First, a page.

Morristown Daily Record, May 4, 1986
The Best Of Elvis Costello & The Attractions /
"I was a fine idea at the time," sings Elvis Costello on his 12th album, "now I'm a brilliant mistake." And with that he writes an end to the first part of his career and sets off on Chapter Two.
Enigmatic and driven, not to mention prodigiously talented, Costello was the most significant artist to emerge from the punk rock ferment of a decade ago. But his career followed a distressing trajectory, peaking early and then veering off into uncertain stylistic experiments (first soul music, then country, then studio gadgetry). His most recent records fell back on slick pop production to cover the emptiness of songs like "Everyday I Write the Book" and "The Only Flame in Town."
The Best of Elvis Costello and the Attractions lays out the contrast neatly enough. Side one offers one classic after another: "Alison," "Watching the Detectives," "Pump It Up," "Accidents will Happen," "Radio, Radio" — songs that translate youthful anger into a compelling musical voice,
On side two, though, the material grows increasingly ornate, with memorable moments struggling to escape from the tangled wordplay and studio-fractured arrangements. Costello's talent is still in evidence, but his sense of purpose has vanished. The only song of real consequence here is "Shipbuilding," on which Clive Langer's bittersweet melody supports Costello's ironic comment on the economic and personal consequences of the Falklands war.
Clearly it was time for Costello to rethink his whole career. That's exactly what he's done, and King of America, his new album, is the gratifying result.
For starters, the album is credited to "The Costello Show," the songwriting and production to Declan Patrick Aloysius MacManus, Costello's real name. His longstanding backup band, the Attractions, perform on one cut; most of the playing is by American studio musicians, notably guitarist James Burton and several other alumni of Elvis Presley's '70s band. And the producer is Texas-born singer-songwriter T-Bone Burnett, who served as the opening act on Costello's solo tour of 1984.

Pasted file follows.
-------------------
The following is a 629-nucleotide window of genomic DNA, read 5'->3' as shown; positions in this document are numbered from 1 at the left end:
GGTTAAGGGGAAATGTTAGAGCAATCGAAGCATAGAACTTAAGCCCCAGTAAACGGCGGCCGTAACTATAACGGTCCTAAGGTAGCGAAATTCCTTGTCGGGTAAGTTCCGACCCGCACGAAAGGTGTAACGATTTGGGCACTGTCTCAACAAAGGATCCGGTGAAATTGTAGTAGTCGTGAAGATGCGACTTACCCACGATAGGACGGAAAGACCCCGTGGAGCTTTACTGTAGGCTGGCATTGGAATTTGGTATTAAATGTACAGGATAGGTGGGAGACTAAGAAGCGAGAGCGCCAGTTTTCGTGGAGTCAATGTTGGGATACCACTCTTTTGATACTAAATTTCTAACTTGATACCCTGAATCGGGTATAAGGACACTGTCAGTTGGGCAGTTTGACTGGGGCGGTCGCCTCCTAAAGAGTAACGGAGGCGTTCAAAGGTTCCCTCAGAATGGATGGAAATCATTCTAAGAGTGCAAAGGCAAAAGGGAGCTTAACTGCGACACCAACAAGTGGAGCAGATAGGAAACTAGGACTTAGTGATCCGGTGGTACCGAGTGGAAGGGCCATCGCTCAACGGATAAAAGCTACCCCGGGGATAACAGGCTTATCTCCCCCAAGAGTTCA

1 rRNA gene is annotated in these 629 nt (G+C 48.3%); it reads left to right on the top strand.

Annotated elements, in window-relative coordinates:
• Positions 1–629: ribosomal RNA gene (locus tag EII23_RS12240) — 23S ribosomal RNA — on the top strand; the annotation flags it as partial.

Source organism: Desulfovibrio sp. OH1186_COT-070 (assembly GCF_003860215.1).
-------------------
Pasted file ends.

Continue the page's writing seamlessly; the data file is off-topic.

The simplified musical values of that tour clearly influenced the sound of this record. Like the album Burnett produced for Marshall Crenshaw last year, King of America has the loose, spontaneous feel of a hot club session.
The songwriting is similarly basic, drawing on blues, rockabilly and especially country music. It reflects an Englishman's affection for basic American styles that Americans take for granted or ignore. And Costello seems more at home in those styles than be once did; "Our Little Angel," for instance, is a better country song than anything on his Nashville album, Almost Blue (though still a little oblique for George Jones: "You try to love her but she's so contrary / Like a chainsaw running through a dictionary").
As the title suggests, much of the album depicts an Englishman's confusion at encountering an America very different from the media image he brought over with him. In "American without Tears," if I understand the plot, Costello leaves his tour hotel room and meets a pair of transplanted Englishwomen, "GI brides," whose sense of dislocation and exile he shares. (Compare Squeeze's "Labelled with Love," which Costello produced.)
Other numbers offer relatively candid (for him) reflections on romantic obsession ("I'll Wear It Proudly") and marital discord ("Indoor Fireworks"). The latter is Costello's most touching song since "Alison."
Not that Costello's turned soft on us; he still can work up some bile when necessary. "Little Palaces" paints a series of grim English domestic scenes, to stark guitar and mandolin accompaniment; "Suit of Lights" startles with an unprintable expletive; and "Brilliant Mistake" includes this putdown: "She said she was working for the ABC News / It was as much of the alphabet as she knew how to use."
The album stalls briefly with the '50s-vintage "Eisenhower Blues" (a dull tune, however politically apt) and "Poisoned Rose," an overly elongated torch song. But it picks up again with "The Big Light," a comic hangover song that rocks like Elvis Presley's Sun sessions.
"Oh Lord, please don't let me be misunderstood," Costello pleads on a deathly version of the Animals' oldie and in fact he's gone out of his way to make himself clear. The result is his best album since his first, and the best by anyone so far this year.
The Daily Record, May 4, 1986
Photo by Chalkie Davies.